Dave Debeau [00:54:33] Nice.
July Ono [00:54:34] From that point on, just one share. Each hired them for life to cash flow. They were able to finally have a decent living because their expenses were so much per month. They were slowly going into debt every month. And when I took over my dad's finances, he had twenty eight thousand dollars on a Sears credit card at twenty eight point eight percent interest. And he was barely making the interest payments, not even touching the principal. This completely freeing their lives up. And it's like, that's my family story and I'm going, take your story. Just imagine the value of just holding a property for that length of time, just time value property.
Dave Debeau [00:55:19] So that's exciting. That's brilliant how you do that. So you got it. You got your arcanum. You got it. In order of priority for you, you make sure that the prospective investor shows some interest in that first, then you educate them about that using personal stories so that it really resonates before you can show them the deal
July Ono [00:55:38] or increase the bridge. So I don't want just my story, my stories like this to kind of pave the way to make a really true bridge. You get them to tell their story and you put it into the LCP car. Some people say, oh, my parents never owned the only rented stuff. That's fine. So the house, they rent it. What do you think, Bill? How much are they paying rent? OK, and then how much was probably worth probably going around the ballpark value. Right. You have to be able to enroll them in their own story and want to take ownership of that LCP car, comes to life, takes on a completely different it's not numbers anymore. It's their life. So much so. Yes, it's not. So unless you make the emotional transition, it's simply a head to head deal. Yeah, really. And to really get the investors invested in you, it's head and heart start.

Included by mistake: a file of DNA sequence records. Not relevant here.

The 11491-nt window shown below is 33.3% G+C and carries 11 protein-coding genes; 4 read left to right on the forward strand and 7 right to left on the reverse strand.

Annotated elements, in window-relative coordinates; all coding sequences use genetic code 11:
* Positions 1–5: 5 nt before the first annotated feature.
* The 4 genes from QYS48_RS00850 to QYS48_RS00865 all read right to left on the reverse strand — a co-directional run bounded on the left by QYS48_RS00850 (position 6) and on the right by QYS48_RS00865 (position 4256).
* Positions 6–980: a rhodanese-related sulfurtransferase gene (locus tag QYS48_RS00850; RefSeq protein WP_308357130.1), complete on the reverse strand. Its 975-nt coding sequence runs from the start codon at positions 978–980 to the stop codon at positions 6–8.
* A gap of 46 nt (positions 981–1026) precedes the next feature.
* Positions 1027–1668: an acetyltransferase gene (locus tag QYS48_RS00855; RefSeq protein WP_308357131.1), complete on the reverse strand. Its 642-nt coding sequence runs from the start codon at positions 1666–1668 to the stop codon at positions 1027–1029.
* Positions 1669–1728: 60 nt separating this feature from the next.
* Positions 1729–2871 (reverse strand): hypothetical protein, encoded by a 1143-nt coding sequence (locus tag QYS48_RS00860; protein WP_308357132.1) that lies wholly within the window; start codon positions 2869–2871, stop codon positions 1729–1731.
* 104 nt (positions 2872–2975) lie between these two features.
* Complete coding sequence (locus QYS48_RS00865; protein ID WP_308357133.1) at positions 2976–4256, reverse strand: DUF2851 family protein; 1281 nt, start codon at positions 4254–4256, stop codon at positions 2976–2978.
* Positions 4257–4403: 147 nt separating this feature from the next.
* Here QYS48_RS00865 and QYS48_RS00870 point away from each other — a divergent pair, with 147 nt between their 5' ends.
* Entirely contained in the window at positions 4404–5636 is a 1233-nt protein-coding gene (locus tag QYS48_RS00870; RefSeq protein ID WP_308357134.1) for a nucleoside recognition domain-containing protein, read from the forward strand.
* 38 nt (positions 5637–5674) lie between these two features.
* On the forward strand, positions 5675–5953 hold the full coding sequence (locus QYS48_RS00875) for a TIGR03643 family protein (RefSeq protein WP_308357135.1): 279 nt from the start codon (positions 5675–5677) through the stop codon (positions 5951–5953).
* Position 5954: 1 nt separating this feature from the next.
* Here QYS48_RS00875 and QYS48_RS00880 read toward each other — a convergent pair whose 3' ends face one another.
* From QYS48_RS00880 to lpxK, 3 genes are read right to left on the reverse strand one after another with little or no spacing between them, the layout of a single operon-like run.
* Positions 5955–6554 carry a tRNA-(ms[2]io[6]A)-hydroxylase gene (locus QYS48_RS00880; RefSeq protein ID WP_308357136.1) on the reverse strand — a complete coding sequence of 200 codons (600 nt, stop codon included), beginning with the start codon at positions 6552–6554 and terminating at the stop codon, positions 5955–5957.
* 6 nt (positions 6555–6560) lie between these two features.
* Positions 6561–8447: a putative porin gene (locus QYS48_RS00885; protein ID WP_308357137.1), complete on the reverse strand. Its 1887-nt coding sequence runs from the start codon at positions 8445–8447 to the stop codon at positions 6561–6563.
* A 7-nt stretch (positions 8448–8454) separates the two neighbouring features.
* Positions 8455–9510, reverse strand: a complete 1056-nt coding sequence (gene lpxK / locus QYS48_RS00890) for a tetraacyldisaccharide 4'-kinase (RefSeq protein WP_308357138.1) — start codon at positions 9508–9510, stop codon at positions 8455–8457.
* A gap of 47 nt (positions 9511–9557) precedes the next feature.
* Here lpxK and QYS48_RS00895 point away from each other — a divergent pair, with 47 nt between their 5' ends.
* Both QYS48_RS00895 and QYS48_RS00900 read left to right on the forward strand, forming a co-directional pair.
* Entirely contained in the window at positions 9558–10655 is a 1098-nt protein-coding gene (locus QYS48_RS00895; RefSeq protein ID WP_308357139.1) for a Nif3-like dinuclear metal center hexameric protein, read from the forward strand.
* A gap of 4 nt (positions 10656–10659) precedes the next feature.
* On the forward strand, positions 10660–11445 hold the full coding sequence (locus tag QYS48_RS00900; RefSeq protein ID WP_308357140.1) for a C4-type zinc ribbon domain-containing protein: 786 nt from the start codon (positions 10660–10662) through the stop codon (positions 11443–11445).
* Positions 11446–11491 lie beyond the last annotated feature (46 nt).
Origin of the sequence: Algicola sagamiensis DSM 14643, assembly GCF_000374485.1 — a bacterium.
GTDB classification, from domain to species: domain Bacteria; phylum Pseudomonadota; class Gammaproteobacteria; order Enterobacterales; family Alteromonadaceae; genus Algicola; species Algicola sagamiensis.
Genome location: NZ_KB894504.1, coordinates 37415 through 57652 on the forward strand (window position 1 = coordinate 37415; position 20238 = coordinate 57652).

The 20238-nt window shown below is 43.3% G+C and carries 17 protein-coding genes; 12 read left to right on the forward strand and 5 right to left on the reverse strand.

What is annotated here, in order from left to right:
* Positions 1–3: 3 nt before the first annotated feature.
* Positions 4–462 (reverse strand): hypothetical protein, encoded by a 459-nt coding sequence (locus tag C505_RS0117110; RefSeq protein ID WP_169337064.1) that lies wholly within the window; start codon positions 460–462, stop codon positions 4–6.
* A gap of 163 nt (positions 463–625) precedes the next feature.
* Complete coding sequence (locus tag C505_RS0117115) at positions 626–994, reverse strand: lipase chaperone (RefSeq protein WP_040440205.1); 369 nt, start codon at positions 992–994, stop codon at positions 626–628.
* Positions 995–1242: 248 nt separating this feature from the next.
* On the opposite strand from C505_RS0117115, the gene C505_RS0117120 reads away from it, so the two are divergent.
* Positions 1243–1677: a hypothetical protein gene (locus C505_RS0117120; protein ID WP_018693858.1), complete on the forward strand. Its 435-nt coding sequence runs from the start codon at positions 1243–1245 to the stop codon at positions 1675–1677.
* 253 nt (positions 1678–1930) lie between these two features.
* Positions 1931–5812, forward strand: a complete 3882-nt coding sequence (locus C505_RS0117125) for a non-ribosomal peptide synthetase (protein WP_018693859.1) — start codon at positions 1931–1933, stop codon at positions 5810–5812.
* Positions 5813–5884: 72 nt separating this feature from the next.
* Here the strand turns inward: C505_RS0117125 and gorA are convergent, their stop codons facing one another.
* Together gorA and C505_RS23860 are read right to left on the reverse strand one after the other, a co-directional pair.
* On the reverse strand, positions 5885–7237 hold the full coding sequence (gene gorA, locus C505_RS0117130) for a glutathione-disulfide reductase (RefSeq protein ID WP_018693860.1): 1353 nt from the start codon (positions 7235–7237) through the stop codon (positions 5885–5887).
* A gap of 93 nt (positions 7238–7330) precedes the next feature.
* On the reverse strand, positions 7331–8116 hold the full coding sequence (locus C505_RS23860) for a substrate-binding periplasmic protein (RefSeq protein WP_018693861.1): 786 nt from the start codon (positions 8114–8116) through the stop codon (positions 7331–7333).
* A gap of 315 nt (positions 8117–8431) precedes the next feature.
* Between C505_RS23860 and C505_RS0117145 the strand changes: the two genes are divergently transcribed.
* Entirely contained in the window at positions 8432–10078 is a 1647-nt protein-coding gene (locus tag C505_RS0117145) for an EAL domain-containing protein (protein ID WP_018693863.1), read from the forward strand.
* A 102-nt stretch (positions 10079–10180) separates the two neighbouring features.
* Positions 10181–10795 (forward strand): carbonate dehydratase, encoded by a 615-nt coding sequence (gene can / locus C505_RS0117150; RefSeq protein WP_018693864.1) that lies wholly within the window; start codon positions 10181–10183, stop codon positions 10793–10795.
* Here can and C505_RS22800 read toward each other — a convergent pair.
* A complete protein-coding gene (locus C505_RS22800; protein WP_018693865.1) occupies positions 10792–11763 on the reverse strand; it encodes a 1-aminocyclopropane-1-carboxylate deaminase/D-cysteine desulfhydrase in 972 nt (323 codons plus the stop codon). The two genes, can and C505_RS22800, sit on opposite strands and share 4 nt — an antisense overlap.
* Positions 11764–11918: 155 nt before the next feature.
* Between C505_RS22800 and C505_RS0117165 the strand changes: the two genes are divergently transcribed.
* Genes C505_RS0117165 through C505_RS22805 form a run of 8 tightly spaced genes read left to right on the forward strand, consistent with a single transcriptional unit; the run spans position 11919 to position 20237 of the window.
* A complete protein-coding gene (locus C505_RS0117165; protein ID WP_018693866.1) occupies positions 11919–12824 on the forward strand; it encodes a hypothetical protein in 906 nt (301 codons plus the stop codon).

Dave Debeau [00:56:35] Smart July. We've got to wrap things up time wise here. I really appreciate it if you're open for it. Definitely love to have you on the show again. And that time I'd like to talk with you about how you find your deals. We won't get into it this time, but obviously you've done a lot of deals over the years. How to find those good ones. How do you know you're always an expert at analyzing them. So thank you so much for your input in your experience and your wisdom on attracting best is raising capital. If people want to know more about Lyonel and I highly recommend it, get a copy of your book is if that's still available. What's the best way to do that?
July Ono [00:57:15] Oh, you email me July at the dot com and I'm working on my second book, by the way, the seven profit centers in real estate. Nice. So it'll be all over my email for my newsletter and I do have a newsletter. Gulangyu goes out every single month. And what we say, I'd like to subscribe because it's permission based on.
Dave Debeau [00:57:37] So just reach out you by email, giedd otti c dot com. Is that right? Yes, that's correct. Which stands for On the Beach Education, if I'm not mistaken.
July Ono [00:57:47] That's true.
Dave Debeau [00:57:50] Thank you so much.
July Ono [00:57:51] My pleasure. Thanks, Dave.
Dave Debeau [00:57:52] Take care. Well, thanks very much for checking out the property profits podcast, and we like what we're doing here. Please head on over to iTunes, subscribe read us and leave us the review. Be very, very much appreciated. And if you're looking to create a regular flow of inbound investor inquiries about your real estate deals, then I invite you to attend one of my upcoming live online demonstrations. And you can check that out at Investor Attraction Demo Dotcom. Take care.